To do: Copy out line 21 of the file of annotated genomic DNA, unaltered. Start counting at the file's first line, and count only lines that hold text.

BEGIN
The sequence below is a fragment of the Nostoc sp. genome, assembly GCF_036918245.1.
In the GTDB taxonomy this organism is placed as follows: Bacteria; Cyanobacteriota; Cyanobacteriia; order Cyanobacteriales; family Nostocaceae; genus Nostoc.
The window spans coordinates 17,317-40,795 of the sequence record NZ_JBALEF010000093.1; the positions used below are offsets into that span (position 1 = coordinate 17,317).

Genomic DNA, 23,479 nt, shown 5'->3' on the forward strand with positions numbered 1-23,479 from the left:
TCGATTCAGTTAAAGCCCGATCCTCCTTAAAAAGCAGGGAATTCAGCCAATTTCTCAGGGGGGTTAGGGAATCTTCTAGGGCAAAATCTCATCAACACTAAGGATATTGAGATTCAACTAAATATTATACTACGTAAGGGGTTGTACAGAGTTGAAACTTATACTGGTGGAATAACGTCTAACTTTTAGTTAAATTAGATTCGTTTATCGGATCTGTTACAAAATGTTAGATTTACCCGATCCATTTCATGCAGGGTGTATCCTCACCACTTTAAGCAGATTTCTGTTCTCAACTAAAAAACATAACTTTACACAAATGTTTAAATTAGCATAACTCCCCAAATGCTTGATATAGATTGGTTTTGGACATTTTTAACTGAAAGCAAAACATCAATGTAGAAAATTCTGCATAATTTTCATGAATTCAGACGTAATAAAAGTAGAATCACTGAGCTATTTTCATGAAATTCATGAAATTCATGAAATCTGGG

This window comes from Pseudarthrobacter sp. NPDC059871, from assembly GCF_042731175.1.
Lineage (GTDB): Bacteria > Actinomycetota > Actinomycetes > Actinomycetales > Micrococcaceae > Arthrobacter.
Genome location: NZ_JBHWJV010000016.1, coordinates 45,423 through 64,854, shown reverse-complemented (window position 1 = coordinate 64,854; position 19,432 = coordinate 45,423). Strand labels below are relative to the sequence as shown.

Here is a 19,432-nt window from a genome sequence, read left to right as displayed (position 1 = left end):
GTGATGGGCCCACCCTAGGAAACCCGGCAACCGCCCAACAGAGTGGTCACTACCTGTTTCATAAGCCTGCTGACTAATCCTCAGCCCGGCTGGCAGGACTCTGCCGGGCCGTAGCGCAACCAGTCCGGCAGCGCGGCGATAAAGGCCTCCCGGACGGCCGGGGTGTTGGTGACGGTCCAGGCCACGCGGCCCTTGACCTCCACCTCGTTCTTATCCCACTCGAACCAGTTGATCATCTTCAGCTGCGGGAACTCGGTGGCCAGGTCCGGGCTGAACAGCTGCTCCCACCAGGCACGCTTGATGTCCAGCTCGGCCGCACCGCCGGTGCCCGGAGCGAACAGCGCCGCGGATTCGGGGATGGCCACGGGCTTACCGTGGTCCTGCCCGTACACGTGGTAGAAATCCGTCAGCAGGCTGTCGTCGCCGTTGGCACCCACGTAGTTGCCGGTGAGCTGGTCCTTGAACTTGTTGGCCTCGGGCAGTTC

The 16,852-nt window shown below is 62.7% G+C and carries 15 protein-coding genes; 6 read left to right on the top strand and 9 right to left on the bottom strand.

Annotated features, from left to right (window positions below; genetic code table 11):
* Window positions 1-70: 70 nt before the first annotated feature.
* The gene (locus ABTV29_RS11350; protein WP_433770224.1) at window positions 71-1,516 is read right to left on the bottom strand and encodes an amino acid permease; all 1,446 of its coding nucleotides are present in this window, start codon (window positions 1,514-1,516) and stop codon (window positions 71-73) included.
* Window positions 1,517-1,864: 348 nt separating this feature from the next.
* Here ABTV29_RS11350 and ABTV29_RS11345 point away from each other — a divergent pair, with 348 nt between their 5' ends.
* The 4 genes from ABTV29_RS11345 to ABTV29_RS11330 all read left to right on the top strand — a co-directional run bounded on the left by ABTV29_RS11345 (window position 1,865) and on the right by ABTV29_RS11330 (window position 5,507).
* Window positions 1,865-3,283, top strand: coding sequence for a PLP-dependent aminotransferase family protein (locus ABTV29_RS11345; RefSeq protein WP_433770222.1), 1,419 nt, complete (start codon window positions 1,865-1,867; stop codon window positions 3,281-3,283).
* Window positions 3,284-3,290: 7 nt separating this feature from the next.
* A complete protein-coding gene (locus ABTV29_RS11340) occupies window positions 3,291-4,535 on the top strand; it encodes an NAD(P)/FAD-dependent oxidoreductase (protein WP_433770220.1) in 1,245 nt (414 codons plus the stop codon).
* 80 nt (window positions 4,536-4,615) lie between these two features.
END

* 80 nt (window positions 4,536-4,615) lie between these two features.